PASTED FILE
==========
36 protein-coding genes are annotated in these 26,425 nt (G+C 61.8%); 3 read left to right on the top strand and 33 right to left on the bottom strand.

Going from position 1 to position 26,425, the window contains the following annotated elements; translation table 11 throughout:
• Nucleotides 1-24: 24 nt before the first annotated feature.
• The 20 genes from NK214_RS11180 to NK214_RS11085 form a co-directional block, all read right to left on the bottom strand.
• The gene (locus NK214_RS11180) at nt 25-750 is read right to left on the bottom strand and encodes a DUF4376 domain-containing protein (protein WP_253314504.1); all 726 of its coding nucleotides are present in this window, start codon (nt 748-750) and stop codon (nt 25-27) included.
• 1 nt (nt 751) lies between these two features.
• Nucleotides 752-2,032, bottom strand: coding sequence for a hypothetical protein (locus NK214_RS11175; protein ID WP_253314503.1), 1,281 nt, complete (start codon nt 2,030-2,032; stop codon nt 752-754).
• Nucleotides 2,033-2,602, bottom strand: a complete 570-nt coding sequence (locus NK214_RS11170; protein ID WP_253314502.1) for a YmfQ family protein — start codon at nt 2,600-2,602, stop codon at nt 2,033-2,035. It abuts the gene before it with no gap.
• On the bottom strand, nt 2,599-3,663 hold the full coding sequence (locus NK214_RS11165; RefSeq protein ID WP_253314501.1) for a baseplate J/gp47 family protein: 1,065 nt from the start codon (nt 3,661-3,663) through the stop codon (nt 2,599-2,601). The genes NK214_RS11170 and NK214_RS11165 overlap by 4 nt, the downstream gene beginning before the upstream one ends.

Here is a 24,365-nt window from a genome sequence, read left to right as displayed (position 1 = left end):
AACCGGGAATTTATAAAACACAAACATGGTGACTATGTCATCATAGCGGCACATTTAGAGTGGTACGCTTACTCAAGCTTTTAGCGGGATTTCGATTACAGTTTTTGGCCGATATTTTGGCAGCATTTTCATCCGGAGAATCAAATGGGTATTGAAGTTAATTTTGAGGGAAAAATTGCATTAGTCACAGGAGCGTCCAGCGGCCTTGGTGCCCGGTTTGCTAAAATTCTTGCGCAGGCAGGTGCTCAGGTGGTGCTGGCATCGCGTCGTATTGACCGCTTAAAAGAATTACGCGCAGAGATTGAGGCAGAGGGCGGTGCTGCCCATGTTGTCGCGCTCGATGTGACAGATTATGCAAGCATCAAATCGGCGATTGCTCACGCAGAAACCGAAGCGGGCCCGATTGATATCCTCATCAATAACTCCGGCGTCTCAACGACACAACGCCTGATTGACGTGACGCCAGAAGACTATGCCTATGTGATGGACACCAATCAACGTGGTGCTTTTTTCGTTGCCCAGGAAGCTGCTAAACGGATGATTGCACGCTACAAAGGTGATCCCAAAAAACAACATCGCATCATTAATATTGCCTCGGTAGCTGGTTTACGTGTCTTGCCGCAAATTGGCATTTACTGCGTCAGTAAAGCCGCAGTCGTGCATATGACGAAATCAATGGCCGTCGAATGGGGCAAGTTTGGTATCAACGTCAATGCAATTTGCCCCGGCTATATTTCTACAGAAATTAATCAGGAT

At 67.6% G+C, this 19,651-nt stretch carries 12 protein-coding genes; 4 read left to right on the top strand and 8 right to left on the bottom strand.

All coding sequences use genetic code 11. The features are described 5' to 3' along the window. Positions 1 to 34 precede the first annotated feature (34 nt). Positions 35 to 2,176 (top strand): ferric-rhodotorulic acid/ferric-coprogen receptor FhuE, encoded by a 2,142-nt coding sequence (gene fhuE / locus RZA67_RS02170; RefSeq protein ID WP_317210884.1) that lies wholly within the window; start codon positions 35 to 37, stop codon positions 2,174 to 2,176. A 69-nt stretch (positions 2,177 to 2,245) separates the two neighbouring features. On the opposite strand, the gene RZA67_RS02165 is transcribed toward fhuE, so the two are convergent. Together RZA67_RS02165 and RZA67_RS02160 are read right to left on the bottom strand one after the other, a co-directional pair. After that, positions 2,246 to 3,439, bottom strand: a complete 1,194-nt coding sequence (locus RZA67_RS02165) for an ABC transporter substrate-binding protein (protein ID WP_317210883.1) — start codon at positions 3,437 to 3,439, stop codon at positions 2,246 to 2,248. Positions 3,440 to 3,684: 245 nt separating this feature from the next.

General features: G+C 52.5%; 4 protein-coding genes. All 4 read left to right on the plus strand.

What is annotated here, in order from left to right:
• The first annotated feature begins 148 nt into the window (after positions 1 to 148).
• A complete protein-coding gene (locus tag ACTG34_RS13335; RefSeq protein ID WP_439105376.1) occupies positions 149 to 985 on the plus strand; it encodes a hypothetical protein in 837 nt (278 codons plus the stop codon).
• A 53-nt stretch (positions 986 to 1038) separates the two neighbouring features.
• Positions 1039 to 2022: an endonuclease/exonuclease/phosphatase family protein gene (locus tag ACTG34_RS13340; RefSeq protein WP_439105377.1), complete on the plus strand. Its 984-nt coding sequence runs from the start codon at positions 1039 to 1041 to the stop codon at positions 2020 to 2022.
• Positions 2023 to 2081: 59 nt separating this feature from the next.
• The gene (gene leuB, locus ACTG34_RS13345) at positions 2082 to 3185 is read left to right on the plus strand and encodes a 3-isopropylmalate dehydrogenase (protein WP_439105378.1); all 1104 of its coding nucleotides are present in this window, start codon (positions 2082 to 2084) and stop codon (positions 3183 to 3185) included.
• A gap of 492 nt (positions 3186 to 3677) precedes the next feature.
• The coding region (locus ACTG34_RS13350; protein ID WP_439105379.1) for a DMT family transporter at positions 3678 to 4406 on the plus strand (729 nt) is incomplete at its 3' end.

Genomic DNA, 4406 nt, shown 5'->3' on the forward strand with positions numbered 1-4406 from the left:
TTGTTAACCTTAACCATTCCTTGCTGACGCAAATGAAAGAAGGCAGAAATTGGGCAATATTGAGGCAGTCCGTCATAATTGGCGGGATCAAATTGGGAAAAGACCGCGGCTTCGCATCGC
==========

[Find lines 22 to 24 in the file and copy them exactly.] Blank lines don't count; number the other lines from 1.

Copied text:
• A gap of 492 nt (positions 3186 to 3677) precedes the next feature.
• The coding region (locus ACTG34_RS13350; protein ID WP_439105379.1) for a DMT family transporter at positions 3678 to 4406 on the plus strand (729 nt) is incomplete at its 3' end.

Genomic DNA, 4406 nt, shown 5'->3' on the forward strand with positions numbered 1-4406 from the left: